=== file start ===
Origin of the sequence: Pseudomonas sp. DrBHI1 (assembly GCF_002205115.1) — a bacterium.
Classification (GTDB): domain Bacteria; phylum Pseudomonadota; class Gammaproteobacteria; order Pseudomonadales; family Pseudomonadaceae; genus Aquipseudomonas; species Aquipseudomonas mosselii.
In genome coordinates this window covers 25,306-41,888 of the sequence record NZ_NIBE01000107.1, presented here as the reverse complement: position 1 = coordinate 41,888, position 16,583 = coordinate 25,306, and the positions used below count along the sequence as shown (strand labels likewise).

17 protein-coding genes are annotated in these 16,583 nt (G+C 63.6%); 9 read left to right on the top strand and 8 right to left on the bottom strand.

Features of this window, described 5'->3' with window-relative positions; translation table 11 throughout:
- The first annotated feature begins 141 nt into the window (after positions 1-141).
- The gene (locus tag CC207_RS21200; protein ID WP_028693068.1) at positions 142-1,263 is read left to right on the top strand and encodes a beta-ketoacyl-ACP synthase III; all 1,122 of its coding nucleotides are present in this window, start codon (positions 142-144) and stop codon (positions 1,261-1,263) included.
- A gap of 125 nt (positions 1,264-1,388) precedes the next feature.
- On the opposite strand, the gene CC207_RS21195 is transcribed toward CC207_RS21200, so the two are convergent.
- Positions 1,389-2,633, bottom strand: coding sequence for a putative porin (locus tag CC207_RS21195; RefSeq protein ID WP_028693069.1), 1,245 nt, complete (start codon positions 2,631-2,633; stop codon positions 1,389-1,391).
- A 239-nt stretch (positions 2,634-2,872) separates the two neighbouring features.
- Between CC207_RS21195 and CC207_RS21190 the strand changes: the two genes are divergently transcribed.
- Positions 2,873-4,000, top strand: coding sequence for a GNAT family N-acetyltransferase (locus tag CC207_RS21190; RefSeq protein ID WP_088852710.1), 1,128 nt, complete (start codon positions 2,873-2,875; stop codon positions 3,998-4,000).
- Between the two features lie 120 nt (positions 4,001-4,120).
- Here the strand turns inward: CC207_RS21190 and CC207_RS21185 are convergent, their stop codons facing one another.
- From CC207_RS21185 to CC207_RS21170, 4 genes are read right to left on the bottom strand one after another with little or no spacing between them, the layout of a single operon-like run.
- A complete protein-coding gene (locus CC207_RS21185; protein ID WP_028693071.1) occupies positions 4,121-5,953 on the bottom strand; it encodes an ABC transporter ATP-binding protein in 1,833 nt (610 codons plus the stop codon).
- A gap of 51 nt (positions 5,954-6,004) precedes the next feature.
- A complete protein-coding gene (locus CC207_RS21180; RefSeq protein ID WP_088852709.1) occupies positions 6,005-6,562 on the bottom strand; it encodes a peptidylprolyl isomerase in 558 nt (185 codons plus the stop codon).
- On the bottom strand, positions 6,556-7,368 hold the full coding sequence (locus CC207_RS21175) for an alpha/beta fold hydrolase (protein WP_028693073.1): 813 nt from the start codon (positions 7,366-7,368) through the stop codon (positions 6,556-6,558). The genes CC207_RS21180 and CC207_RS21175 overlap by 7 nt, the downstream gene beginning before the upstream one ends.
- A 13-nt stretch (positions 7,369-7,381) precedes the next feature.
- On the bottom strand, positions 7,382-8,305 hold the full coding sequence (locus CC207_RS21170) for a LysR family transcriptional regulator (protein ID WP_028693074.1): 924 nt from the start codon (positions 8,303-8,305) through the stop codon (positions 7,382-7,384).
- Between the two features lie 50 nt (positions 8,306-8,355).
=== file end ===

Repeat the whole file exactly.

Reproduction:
Origin of the sequence: Pseudomonas sp. DrBHI1 (assembly GCF_002205115.1) — a bacterium.
Classification (GTDB): domain Bacteria; phylum Pseudomonadota; class Gammaproteobacteria; order Pseudomonadales; family Pseudomonadaceae; genus Aquipseudomonas; species Aquipseudomonas mosselii.
In genome coordinates this window covers 25,306-41,888 of the sequence record NZ_NIBE01000107.1, presented here as the reverse complement: position 1 = coordinate 41,888, position 16,583 = coordinate 25,306, and the positions used below count along the sequence as shown (strand labels likewise).

17 protein-coding genes are annotated in these 16,583 nt (G+C 63.6%); 9 read left to right on the top strand and 8 right to left on the bottom strand.

Features of this window, described 5'->3' with window-relative positions; translation table 11 throughout:
- The first annotated feature begins 141 nt into the window (after positions 1-141).
- The gene (locus tag CC207_RS21200; protein ID WP_028693068.1) at positions 142-1,263 is read left to right on the top strand and encodes a beta-ketoacyl-ACP synthase III; all 1,122 of its coding nucleotides are present in this window, start codon (positions 142-144) and stop codon (positions 1,261-1,263) included.
- A gap of 125 nt (positions 1,264-1,388) precedes the next feature.
- On the opposite strand, the gene CC207_RS21195 is transcribed toward CC207_RS21200, so the two are convergent.
- Positions 1,389-2,633, bottom strand: coding sequence for a putative porin (locus tag CC207_RS21195; RefSeq protein ID WP_028693069.1), 1,245 nt, complete (start codon positions 2,631-2,633; stop codon positions 1,389-1,391).
- A 239-nt stretch (positions 2,634-2,872) separates the two neighbouring features.
- Between CC207_RS21195 and CC207_RS21190 the strand changes: the two genes are divergently transcribed.
- Positions 2,873-4,000, top strand: coding sequence for a GNAT family N-acetyltransferase (locus tag CC207_RS21190; RefSeq protein ID WP_088852710.1), 1,128 nt, complete (start codon positions 2,873-2,875; stop codon positions 3,998-4,000).
- Between the two features lie 120 nt (positions 4,001-4,120).
- Here the strand turns inward: CC207_RS21190 and CC207_RS21185 are convergent, their stop codons facing one another.
- From CC207_RS21185 to CC207_RS21170, 4 genes are read right to left on the bottom strand one after another with little or no spacing between them, the layout of a single operon-like run.
- A complete protein-coding gene (locus CC207_RS21185; protein ID WP_028693071.1) occupies positions 4,121-5,953 on the bottom strand; it encodes an ABC transporter ATP-binding protein in 1,833 nt (610 codons plus the stop codon).
- A gap of 51 nt (positions 5,954-6,004) precedes the next feature.
- A complete protein-coding gene (locus CC207_RS21180; RefSeq protein ID WP_088852709.1) occupies positions 6,005-6,562 on the bottom strand; it encodes a peptidylprolyl isomerase in 558 nt (185 codons plus the stop codon).
- On the bottom strand, positions 6,556-7,368 hold the full coding sequence (locus CC207_RS21175) for an alpha/beta fold hydrolase (protein WP_028693073.1): 813 nt from the start codon (positions 7,366-7,368) through the stop codon (positions 6,556-6,558). The genes CC207_RS21180 and CC207_RS21175 overlap by 7 nt, the downstream gene beginning before the upstream one ends.
- A 13-nt stretch (positions 7,369-7,381) precedes the next feature.
- On the bottom strand, positions 7,382-8,305 hold the full coding sequence (locus CC207_RS21170) for a LysR family transcriptional regulator (protein ID WP_028693074.1): 924 nt from the start codon (positions 8,303-8,305) through the stop codon (positions 7,382-7,384).
- Between the two features lie 50 nt (positions 8,306-8,355).